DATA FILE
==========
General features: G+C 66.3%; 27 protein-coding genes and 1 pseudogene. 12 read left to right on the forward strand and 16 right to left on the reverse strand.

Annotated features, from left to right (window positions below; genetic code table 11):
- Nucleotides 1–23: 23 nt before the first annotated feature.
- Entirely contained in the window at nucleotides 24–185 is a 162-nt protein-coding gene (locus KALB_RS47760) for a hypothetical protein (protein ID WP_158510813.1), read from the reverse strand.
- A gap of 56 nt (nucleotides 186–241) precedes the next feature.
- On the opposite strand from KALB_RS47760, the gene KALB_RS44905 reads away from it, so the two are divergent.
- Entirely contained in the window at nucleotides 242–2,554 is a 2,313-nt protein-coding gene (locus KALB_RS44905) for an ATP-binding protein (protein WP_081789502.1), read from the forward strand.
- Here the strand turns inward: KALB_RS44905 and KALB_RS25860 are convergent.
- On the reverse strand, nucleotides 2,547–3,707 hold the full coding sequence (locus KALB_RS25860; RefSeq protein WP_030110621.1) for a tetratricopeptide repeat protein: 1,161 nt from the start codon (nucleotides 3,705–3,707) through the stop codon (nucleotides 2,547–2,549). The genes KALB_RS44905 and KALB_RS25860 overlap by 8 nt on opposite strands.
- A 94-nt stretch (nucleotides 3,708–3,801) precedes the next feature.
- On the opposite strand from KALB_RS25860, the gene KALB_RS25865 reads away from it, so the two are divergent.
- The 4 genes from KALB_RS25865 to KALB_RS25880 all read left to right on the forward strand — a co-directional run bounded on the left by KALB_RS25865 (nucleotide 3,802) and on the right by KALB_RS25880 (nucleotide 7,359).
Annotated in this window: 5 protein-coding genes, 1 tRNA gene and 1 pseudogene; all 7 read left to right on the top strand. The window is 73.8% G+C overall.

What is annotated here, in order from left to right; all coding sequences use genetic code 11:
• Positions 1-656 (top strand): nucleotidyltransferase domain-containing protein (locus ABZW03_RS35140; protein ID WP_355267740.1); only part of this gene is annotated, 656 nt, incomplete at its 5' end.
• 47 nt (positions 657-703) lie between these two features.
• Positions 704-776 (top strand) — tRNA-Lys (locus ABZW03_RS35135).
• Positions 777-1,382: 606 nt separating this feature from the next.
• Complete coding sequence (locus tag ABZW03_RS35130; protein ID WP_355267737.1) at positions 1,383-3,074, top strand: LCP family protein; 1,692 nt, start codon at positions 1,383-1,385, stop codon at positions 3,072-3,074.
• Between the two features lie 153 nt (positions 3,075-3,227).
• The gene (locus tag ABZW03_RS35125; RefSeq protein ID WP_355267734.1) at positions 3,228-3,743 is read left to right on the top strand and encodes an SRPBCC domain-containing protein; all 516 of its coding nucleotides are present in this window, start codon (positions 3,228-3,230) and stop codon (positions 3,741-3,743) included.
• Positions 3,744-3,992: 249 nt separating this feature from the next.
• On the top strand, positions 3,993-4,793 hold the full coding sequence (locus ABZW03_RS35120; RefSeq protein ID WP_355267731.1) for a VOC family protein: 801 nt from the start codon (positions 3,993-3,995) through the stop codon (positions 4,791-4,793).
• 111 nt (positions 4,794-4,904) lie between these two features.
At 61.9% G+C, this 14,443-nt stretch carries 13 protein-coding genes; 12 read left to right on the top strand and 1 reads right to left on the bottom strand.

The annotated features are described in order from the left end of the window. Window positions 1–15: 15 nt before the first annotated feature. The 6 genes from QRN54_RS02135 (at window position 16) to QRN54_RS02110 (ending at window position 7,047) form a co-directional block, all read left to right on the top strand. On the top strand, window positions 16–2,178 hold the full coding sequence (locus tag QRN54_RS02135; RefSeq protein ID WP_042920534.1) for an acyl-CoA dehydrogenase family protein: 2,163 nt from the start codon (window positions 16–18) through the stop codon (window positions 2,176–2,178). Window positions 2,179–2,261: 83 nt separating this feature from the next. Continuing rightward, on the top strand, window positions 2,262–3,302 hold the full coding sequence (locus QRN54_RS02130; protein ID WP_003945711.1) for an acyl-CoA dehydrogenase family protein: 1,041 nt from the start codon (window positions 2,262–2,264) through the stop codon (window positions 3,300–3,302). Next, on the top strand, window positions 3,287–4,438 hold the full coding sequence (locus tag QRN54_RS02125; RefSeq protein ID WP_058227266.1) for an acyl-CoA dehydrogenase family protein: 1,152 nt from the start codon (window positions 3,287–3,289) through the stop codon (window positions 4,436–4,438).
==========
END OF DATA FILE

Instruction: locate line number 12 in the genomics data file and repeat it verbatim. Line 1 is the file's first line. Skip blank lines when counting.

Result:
- The 4 genes from KALB_RS25865 to KALB_RS25880 all read left to right on the forward strand — a co-directional run bounded on the left by KALB_RS25865 (nucleotide 3,802) and on the right by KALB_RS25880 (nucleotide 7,359).